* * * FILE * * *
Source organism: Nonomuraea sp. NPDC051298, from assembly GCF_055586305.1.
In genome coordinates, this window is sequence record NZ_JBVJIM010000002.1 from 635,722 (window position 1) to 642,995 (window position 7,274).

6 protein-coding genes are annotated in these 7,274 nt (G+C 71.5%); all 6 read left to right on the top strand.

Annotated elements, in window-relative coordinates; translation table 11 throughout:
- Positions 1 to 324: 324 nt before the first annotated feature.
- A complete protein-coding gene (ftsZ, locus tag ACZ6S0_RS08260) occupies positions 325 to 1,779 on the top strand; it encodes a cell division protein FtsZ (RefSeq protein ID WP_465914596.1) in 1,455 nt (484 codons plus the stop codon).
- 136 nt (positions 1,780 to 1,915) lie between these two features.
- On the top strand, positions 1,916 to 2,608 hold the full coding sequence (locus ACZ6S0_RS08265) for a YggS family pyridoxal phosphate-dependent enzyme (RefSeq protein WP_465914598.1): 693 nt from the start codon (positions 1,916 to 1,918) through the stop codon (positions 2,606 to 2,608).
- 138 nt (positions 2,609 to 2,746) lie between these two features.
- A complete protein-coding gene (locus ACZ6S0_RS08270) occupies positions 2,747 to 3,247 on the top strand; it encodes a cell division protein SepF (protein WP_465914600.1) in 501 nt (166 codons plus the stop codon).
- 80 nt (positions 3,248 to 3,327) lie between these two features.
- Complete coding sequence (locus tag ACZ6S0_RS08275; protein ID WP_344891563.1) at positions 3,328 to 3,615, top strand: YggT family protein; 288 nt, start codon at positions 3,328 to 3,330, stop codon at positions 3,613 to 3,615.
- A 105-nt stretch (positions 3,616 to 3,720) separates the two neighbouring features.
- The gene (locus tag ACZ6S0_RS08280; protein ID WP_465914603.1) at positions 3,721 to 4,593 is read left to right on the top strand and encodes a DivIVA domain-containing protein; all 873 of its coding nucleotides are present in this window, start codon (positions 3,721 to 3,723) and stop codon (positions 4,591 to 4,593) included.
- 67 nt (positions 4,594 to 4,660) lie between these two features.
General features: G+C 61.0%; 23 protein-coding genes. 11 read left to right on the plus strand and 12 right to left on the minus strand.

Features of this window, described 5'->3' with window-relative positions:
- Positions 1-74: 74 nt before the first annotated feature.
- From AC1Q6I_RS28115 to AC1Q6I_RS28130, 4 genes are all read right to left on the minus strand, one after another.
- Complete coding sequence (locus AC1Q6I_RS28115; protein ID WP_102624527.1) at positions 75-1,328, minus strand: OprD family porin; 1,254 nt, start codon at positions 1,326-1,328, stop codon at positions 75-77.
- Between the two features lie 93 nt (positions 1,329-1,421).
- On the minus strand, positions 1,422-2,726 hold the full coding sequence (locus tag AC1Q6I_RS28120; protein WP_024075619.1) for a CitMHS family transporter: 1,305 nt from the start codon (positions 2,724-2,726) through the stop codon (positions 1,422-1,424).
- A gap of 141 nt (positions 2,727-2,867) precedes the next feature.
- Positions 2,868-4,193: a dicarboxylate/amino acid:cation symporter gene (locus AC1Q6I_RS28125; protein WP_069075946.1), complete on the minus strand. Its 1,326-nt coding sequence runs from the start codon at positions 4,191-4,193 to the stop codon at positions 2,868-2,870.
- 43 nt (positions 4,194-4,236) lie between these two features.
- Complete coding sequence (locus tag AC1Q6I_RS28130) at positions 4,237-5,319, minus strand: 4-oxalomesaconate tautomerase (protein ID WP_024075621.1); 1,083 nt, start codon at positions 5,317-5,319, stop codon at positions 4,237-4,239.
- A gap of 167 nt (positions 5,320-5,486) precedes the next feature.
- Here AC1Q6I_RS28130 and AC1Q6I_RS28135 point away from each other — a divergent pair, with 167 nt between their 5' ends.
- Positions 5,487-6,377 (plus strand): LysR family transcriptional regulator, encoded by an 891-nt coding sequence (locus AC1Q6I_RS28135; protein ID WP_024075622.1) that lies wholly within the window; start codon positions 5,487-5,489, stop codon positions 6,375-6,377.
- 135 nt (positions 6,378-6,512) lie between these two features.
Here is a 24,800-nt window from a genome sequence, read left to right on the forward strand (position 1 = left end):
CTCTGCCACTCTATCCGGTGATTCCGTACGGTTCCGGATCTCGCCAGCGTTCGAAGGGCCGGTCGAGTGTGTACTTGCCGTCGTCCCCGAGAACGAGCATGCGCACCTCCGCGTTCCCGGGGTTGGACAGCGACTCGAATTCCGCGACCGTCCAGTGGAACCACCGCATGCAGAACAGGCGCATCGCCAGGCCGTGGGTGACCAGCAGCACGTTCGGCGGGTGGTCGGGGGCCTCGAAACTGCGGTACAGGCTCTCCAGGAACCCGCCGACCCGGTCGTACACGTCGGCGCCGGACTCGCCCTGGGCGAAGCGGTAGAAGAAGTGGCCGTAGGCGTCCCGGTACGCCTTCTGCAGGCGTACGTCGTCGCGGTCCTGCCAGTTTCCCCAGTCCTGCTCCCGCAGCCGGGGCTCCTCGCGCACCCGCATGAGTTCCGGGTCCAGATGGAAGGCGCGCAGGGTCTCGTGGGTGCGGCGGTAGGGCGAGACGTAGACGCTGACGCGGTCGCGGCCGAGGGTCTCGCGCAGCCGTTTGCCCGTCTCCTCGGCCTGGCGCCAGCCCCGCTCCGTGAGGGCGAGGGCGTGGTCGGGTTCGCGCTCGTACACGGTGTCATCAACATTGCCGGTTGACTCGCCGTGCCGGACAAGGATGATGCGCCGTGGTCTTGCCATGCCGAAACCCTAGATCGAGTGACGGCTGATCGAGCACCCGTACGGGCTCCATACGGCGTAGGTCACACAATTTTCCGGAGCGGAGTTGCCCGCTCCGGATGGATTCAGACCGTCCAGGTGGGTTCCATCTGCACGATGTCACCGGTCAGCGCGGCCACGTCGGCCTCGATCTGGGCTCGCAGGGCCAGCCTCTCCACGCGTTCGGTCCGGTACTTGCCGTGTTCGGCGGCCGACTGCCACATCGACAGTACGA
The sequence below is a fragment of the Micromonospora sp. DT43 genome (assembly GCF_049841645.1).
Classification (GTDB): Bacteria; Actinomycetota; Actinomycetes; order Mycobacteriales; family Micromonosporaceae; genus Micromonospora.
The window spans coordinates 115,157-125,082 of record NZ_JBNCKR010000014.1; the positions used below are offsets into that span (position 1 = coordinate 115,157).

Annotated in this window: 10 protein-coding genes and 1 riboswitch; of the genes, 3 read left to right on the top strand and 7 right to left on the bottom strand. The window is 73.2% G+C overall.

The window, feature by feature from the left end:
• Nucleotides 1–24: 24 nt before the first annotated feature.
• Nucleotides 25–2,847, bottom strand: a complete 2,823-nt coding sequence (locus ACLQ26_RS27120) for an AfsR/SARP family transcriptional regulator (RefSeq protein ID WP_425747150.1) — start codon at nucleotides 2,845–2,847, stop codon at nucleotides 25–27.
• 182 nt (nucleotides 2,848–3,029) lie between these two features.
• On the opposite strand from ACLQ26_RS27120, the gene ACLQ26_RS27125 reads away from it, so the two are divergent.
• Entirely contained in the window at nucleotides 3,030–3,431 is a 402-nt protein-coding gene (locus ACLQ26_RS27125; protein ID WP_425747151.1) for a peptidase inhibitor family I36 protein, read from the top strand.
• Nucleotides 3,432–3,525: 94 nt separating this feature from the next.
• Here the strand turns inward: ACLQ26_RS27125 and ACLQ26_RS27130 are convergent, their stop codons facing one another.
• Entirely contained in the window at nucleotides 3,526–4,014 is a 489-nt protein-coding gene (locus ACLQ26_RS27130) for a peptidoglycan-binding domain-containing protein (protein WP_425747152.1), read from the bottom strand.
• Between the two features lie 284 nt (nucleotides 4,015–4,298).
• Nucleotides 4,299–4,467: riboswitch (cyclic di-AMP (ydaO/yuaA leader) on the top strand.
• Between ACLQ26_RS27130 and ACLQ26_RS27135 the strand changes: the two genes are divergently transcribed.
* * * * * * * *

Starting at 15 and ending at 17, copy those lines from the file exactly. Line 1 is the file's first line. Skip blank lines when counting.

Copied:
- 67 nt (positions 4,594 to 4,660) lie between these two features.
General features: G+C 61.0%; 23 protein-coding genes. 11 read left to right on the plus strand and 12 right to left on the minus strand.

Features of this window, described 5'->3' with window-relative positions: